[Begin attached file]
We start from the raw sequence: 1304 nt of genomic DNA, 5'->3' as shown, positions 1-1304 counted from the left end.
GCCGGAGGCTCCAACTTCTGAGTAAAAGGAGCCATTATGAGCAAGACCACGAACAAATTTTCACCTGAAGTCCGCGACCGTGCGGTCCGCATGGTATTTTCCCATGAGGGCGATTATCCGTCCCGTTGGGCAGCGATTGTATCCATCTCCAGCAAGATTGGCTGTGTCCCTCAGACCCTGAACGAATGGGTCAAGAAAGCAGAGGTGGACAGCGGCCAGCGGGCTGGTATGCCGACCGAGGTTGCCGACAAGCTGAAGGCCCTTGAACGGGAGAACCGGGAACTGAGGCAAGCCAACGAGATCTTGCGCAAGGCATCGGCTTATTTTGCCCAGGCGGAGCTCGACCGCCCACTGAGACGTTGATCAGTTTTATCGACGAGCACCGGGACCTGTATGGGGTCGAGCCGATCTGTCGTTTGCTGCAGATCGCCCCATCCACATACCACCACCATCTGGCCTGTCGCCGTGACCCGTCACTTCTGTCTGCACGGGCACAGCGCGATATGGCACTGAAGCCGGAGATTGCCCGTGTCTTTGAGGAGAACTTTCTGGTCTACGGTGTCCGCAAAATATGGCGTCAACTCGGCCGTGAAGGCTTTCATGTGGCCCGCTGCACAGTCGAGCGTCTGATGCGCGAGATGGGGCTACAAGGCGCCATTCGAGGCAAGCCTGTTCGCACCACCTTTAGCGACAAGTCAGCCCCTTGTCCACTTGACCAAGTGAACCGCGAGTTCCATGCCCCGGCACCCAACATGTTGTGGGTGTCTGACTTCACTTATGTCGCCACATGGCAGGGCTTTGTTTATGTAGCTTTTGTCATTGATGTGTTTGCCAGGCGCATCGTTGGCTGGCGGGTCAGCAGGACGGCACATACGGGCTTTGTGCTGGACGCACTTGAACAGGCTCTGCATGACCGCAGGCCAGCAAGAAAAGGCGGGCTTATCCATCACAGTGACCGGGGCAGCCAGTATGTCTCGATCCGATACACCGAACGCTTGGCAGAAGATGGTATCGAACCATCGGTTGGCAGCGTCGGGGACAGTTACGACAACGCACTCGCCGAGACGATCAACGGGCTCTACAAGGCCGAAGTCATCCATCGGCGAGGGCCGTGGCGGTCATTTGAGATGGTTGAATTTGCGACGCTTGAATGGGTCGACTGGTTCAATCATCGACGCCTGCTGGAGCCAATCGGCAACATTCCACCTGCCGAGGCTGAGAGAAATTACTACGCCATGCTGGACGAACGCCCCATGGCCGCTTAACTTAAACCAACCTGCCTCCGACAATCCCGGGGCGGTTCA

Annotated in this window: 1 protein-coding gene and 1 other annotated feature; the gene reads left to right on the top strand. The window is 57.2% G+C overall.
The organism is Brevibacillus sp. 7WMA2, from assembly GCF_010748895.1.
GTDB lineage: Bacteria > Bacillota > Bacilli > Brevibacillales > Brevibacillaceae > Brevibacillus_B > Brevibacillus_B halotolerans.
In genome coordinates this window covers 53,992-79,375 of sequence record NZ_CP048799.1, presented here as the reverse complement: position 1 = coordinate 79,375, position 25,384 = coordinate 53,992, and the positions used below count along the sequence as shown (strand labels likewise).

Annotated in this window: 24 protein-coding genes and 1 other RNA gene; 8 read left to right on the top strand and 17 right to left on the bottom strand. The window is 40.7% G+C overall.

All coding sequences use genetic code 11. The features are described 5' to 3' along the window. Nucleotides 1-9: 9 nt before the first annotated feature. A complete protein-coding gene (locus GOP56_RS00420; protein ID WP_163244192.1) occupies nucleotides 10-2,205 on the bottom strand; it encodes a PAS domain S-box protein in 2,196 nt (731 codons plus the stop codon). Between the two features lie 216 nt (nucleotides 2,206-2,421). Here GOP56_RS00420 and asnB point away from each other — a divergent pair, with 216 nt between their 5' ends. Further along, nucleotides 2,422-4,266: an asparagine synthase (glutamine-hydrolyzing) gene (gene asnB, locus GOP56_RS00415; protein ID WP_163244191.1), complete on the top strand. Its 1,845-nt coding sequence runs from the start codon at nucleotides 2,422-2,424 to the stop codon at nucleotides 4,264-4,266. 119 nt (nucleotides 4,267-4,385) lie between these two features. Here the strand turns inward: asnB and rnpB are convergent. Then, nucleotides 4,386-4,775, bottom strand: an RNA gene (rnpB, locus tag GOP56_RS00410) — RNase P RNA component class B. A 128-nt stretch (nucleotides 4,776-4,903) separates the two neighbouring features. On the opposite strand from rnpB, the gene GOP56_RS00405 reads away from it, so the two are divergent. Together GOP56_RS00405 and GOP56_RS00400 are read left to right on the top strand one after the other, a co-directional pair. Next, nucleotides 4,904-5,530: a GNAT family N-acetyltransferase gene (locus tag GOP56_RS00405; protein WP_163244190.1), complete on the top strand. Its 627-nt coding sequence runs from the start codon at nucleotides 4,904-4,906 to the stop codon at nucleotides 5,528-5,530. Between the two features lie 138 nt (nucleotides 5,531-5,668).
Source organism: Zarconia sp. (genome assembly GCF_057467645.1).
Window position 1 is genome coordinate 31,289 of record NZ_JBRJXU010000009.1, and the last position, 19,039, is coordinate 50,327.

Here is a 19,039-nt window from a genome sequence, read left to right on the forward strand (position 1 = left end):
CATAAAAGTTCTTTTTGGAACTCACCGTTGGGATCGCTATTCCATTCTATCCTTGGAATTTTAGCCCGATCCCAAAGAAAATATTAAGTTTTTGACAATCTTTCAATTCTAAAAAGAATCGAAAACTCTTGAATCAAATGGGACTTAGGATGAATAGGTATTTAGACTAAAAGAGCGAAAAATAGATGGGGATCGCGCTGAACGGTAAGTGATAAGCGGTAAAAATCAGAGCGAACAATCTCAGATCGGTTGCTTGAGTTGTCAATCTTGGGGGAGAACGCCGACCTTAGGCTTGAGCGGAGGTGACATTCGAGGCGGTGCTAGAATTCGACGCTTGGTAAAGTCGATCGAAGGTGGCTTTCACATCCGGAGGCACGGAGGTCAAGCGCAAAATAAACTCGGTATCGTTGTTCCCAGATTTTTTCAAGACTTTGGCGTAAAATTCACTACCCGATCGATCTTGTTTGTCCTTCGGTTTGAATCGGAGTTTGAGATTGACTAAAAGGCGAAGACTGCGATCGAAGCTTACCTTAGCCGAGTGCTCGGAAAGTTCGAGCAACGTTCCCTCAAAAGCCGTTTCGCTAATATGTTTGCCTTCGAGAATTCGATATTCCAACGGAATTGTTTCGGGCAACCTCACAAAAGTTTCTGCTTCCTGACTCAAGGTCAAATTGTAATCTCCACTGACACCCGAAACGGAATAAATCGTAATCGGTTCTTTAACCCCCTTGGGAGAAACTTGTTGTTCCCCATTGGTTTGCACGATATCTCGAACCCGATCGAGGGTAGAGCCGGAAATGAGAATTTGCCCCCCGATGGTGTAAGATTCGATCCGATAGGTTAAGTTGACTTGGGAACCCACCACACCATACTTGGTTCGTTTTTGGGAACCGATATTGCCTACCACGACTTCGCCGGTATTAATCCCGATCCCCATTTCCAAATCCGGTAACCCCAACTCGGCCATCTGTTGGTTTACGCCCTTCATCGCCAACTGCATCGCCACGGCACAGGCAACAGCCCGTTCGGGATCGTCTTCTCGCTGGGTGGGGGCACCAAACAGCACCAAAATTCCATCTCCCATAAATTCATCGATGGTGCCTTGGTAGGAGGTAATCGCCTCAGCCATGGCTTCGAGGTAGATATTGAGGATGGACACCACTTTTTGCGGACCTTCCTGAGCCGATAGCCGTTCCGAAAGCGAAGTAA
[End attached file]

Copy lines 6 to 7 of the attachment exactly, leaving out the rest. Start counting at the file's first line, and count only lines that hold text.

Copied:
In genome coordinates this window covers 53,992-79,375 of sequence record NZ_CP048799.1, presented here as the reverse complement: position 1 = coordinate 79,375, position 25,384 = coordinate 53,992, and the positions used below count along the sequence as shown (strand labels likewise).

Annotated in this window: 24 protein-coding genes and 1 other RNA gene; 8 read left to right on the top strand and 17 right to left on the bottom strand. The window is 40.7% G+C overall.